Matanuska Fall
 
Fun Trips   |    Fishing & Clamming
Local Wildlife   |    Bird Watching   |    Wildflowers Abound  |    What's Happening
Reservations   |    Area Map   |    Getting Here

Maps & Reservations - Getting Here

Trip from Alaska

  It's the middle of September and this year's salmon have all entered the river. Crooked Creek is full of red salmon fighting for a place to lay their eggs. The salmon eggs will hatch before the creek freezes and the young will head back down to the deep holes in the Kasilof River to spend the winter. They will stay in the river for a year then head out into Cook Inlet and the Pacific Ocean. In a few years, they will be back again to spawn in the same place they were born, their life cycle complete.
We began to close down the Kasilof RV Park for the winter. The kitchen screens are covered, time to take down the flags, put away the picnic tables and the flower pots for another year. We will turn off the water and blow out the lines. Fill them with RV antifreeze and lock up the buildings until the 2009 summer season. We are taking our 5th Wheel back down to the lower 48 states this year so we can use it during the winter. The birch trees are turning gold and are beautiful against the dark green of the spruce. We will take you on a tour of our trip back from Alaska.  
  Here is a good example of the colors and we can begin to see the terminal dust (new snow line) lowering from the top of the mountains. These small lakes (Tern Lakes) are at the crossroads of the Sterling Highway (1) which takes you down the Kenai Peninsula and the Seward Highway (3) which leads to the city and port of Seward. The lakes are nesting grounds for ducks and terns during the summer months. We turn onto Highway 3 and take the beautiful drive over the Kenai Mountains to Anchorage.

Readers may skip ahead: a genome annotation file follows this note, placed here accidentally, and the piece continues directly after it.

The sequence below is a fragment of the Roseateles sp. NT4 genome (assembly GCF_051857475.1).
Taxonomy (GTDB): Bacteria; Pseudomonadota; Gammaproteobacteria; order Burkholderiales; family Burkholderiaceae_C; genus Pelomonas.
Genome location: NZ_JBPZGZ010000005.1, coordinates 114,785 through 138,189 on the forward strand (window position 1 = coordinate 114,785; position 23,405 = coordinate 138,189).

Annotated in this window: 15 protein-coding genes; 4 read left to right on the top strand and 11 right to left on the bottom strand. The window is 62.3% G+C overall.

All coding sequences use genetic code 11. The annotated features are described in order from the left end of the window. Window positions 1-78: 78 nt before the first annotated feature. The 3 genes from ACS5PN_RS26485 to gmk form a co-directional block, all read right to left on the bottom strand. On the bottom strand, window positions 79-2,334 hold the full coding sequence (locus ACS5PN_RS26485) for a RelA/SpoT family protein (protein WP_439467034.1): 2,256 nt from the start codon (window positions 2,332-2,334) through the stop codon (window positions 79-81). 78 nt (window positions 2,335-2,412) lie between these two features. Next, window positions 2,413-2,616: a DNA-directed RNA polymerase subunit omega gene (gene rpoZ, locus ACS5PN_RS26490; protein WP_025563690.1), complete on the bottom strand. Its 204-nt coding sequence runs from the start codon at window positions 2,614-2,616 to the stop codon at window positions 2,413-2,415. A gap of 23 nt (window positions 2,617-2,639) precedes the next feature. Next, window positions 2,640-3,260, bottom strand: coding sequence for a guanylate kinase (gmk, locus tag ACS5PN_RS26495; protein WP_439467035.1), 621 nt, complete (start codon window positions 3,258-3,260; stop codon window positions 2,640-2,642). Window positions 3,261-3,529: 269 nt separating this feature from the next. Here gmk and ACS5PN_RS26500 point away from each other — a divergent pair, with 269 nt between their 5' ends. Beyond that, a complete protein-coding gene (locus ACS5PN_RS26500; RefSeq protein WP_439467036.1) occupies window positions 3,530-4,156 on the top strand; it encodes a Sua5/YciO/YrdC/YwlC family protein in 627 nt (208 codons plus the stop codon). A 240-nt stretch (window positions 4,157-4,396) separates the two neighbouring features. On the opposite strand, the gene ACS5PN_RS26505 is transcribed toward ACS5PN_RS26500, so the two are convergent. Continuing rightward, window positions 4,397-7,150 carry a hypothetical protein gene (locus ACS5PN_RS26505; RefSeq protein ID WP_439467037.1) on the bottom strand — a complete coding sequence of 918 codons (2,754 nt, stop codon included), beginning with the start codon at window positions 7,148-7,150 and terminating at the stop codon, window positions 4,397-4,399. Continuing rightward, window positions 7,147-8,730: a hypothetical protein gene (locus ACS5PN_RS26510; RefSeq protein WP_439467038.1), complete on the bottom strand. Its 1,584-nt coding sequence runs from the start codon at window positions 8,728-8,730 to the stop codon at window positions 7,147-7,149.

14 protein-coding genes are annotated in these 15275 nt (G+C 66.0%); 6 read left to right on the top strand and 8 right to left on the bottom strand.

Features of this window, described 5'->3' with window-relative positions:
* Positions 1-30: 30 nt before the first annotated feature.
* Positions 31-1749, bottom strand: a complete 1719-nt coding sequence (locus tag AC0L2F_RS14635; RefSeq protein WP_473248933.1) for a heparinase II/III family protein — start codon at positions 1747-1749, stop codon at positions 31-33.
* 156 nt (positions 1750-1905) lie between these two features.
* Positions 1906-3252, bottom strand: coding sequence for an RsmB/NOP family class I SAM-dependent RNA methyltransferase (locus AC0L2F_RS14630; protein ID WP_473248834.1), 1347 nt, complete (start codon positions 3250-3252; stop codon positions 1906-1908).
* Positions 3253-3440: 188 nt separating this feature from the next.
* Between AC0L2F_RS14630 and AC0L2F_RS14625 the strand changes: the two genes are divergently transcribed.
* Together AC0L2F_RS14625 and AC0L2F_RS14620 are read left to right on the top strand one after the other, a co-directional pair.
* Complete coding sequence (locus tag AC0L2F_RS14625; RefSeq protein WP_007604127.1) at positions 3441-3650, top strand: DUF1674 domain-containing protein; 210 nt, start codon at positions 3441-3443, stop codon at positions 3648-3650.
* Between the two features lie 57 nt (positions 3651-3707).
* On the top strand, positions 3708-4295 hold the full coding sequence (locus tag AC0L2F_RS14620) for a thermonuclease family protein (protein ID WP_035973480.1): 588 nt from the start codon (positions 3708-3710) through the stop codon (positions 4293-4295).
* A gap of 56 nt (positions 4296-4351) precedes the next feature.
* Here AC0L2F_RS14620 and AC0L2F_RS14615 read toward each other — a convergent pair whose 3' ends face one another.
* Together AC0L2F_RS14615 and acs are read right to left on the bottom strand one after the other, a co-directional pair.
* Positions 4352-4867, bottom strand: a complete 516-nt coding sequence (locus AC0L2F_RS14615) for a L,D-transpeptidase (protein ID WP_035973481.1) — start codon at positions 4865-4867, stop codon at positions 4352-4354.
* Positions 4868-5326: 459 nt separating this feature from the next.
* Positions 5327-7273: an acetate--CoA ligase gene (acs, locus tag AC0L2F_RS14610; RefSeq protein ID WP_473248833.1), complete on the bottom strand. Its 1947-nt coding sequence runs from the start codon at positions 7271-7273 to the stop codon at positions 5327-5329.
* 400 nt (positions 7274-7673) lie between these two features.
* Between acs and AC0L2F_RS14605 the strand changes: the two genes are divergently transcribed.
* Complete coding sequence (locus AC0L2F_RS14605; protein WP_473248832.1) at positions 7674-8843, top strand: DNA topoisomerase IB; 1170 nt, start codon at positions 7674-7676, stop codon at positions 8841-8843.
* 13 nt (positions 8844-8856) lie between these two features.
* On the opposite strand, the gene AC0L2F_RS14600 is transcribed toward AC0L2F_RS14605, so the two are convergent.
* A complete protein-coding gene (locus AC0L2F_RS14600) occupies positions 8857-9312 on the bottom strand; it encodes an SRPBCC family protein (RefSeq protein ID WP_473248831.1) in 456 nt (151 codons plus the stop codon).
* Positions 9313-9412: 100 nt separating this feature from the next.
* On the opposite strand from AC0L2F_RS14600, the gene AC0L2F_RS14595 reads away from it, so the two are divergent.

From Anchorage, we drive to the town of Palmer and then over the Chugash Mountains to Glen Allen and Tok. The Tazalina Glacier is a beautiful sight surrounded by the fall colors. Here again we see the terminal dust making it's way down from the peaks of the Chugash mountains and soon this area will be covered with snow.  
  After Glen Allen, we travel just above the famous Copper River Basin to Tok and the Alaska/Canadian Highway (Alcan). It has become cloudy and we are getting a few drops of rain. The low clouds have almost covered Mt. Sandford off in the distance. This road which we snowbirds call the 'Tok Cutoff' is a shortcut to the Alcan Highway eliminating the long drive up the Parks Highway to Fairbanks to reach the Alcan.
As we head south of Tok on the Alcan, the sky off in the distance near the Canadian border begins to clear and promises a beautiful day for our trip through the Yukon. We pass by the US border without stopping and several miles on to the Canadian border entrance. The guard is friendly and has a few questions where we are going and if we are carrying guns, animals, liquor and cigarettes. Satisfied with our answers, we are on our way into the Yukon.  
  Further on we were rewarded with a beautiful view of Swan Lake nestled below the St. Elias Mountains. The Trumpeter Swans fly north to Alaska in the summer to their nesting grounds. In the fall, they again fly south with their young stopping along the way at their favorite lakes. There are several swans on the far side of the lake and can just be seen as tiny white specks.